Morten Meyerhoff Nielsen, Andy Williamson – Strategies for building and sustaining successful user-engagement
STRATEGIES FOR BUILDING AND SUSTAININGSUCCESSFUL USER-ENGAGEMENTA model, tool box and check list for a one-off or cyclical processMorten Meyerhoff NielsenDanish Agency for Digitisation // firstname.lastname@example.orgAndy WilliamsonFutureDigital // email@example.com
Agenda and format• 0-5 min Welcome and agenda (5 min).Outline of the engagement model, the tools and thechecklist will be done in turn.Indicate if agree/disagree (vote by raise of hand).Followed by arguments pro and con.• 6-25 min Engagement model (25 min).26-50 min Tool box (25 min).• 51-75 min Check list (25 min).• 76-90 min Debate (15 min).
Context• Social media are a new and effective way forpublic authorities and parliaments to connect withthe public, particularly young people;• Social media use is subject to existing codes ofpractice for communication and engagement; and• Social media are fast changing and dynamicspaces for networking and sharing.
The pros and consPros Cons§ Creates space for dialogue§ Pushes you closer to the public§ Can build credibility and trust§ Opportunities for third-party syndicationand support§ Viral distribution§ Cost-effective§ Better understanding of public opinion§ Real time monitoring§ Time to get information out is greatlyreduced§ Can become core part of yourcommunications strategy and centralhub for engagement and dissemination§ Etiquette and protocols are different toother media§ Reputational risks if not authentic,honest and transparent§ Must be perceived as relevant toaudience, not self§ Requires carefully tailored content§ Potential to move rapidly and beyondyour control§ Recruitment is hard to predict and thereis no guarantee productive dialogue willoccur§ Social media are not short cuts toefficacy and principles of goodcommunication still apply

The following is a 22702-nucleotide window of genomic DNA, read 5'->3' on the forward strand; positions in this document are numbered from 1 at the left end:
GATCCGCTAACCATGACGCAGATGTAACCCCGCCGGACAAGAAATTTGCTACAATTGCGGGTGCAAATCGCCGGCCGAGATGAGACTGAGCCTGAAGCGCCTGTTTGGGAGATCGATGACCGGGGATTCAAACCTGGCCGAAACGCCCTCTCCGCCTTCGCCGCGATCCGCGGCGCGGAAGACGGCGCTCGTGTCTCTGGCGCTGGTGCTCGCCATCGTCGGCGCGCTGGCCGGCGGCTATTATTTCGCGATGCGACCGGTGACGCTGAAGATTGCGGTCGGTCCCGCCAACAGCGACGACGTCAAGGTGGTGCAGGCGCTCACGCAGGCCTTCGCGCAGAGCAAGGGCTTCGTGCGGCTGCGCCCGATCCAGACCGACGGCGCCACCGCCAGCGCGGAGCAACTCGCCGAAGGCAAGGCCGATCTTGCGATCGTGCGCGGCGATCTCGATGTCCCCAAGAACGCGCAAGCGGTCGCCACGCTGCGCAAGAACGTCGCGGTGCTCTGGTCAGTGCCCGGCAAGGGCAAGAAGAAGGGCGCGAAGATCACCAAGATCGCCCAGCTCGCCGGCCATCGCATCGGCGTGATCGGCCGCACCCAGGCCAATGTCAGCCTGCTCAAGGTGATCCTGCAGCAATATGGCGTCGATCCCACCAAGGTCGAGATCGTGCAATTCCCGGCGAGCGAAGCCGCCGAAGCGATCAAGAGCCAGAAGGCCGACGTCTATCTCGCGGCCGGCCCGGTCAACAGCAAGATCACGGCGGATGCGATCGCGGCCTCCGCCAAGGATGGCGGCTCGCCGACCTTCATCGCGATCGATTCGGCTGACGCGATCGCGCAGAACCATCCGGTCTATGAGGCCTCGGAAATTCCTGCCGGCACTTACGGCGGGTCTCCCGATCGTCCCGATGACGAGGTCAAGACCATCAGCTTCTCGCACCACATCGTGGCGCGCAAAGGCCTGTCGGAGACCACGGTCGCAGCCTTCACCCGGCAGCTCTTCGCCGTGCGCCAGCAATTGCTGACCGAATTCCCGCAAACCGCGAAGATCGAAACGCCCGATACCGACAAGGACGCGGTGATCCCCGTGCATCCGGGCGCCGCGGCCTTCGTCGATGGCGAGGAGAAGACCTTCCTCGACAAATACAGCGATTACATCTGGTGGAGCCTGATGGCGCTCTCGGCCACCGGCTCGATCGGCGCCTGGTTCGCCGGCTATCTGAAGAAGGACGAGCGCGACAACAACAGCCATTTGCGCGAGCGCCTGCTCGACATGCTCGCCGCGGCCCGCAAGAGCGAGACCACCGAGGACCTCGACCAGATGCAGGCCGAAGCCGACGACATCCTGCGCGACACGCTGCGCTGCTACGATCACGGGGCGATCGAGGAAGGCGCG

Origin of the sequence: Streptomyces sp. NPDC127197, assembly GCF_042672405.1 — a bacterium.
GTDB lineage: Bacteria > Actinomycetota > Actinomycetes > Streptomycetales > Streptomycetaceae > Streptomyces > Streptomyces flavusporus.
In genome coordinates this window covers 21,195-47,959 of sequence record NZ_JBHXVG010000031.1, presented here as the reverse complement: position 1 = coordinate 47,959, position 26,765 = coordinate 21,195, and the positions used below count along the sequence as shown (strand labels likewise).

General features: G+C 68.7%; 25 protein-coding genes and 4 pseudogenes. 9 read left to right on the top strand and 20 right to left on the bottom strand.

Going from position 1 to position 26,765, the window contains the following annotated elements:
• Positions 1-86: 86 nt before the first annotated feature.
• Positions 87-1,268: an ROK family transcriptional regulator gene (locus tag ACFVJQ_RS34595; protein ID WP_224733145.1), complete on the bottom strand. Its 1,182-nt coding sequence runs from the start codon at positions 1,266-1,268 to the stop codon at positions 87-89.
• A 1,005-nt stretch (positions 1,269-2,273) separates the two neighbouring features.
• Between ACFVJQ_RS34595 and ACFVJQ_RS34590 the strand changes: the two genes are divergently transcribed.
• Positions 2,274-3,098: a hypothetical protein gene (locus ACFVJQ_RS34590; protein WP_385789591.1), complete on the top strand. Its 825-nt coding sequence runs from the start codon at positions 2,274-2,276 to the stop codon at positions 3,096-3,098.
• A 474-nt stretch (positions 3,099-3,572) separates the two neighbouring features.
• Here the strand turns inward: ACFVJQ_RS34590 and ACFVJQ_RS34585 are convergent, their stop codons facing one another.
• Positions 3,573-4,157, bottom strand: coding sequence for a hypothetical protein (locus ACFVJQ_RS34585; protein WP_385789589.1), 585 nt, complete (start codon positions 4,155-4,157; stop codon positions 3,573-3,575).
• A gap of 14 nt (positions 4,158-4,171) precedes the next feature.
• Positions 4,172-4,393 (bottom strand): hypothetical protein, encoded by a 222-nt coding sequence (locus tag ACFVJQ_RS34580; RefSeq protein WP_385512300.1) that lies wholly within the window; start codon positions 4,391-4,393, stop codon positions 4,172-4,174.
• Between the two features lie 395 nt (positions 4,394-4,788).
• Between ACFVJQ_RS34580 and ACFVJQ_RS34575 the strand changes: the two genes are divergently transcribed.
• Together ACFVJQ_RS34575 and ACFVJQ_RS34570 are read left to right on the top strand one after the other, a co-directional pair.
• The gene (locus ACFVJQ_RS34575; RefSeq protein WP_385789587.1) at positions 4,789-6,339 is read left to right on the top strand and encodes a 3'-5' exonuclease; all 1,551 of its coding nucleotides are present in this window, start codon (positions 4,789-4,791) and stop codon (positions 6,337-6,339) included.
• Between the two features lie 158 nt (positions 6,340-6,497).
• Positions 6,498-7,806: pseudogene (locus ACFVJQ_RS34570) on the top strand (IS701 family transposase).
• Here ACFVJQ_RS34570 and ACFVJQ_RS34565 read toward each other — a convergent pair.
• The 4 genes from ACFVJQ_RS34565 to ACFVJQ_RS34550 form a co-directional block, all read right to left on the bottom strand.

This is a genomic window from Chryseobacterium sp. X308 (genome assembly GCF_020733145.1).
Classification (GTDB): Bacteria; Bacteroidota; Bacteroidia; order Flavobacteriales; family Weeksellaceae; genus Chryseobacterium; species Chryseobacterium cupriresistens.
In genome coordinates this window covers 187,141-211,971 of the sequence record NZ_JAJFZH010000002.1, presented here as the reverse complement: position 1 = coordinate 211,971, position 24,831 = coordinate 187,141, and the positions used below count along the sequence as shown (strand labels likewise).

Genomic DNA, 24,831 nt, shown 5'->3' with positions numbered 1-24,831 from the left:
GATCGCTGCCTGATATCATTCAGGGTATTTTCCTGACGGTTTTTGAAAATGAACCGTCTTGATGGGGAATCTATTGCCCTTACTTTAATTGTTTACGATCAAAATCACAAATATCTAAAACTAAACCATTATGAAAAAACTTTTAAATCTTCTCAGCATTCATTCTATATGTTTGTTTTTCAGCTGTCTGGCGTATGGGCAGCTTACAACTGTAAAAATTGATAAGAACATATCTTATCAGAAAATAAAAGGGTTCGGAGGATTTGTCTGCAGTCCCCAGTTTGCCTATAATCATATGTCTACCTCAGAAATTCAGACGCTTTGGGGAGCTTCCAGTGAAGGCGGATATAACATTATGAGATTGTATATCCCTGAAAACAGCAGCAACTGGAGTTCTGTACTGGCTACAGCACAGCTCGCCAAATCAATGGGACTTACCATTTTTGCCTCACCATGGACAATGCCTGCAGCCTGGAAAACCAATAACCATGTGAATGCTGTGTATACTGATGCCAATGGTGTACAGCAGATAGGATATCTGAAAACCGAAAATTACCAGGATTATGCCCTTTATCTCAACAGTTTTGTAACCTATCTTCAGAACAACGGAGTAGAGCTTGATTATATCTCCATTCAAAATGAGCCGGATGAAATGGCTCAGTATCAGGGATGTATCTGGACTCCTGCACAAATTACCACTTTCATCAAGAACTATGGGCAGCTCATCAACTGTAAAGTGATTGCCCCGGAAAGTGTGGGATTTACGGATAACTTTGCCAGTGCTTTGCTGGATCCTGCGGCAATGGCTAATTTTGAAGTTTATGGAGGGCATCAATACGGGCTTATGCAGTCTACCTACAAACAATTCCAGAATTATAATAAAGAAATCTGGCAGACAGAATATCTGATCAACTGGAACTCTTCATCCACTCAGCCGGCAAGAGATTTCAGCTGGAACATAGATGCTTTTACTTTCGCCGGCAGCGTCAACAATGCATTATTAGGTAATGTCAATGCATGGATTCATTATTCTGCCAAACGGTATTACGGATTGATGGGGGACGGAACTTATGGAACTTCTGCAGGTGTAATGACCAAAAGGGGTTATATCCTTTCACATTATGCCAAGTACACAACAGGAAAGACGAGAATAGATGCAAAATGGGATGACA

The modelSource: Andy Williamson & Morten Meyerhoff Nielsen, 2012.
The questionsThe model:• What are the main strengths and weaknessesof the model?• Can it be utilised for user-involvement inparticipatory service design?• Does it account for democratic and politicaldecision-making processes and allow forsuccessful civic-engagement?
The tools – traditionalPanels and focusgroupsExamples: On/offline panels and focus groups and personas.Tests Examples: think-aloud, try-it and other forms for user tests.Mapping, statisticsand analysisExamples: Service and context mapping, heat-mapping, eye-tracking analysis of content and service use statistics.Surveys Examples: Personal, telephone and online surveys plus user-knowledge and satisfaction measures.
The tools – Web2.0Social andprofessional networksExamples: Facebook, MySpace, LinkedIn and Twitter.Social andprofessional platformsExamples: Wikis like MediaWike, DokuWiki, TikiWiki, Google pagewiki; blogs like Wordpress or Blogger and collaborative officesolutions as digitaliser.dk, Debategraph, Teamwork or Work Spot.Social publication Examples: YouTube, Flicker, SlideShare, RSS feeds and Twitter.Social andprofessional feedbackExamples: Vote and debate borger.dk or Debategraph, rating andcommenting on Facebook, gov.uk or digitaliser.dk, surveys assurvey monkey, pirate survey, free online surveys, blogs, wikis,Wikipedias article feedback tool, various public solutions etc.NB: Tools may have one or more of the above functionalities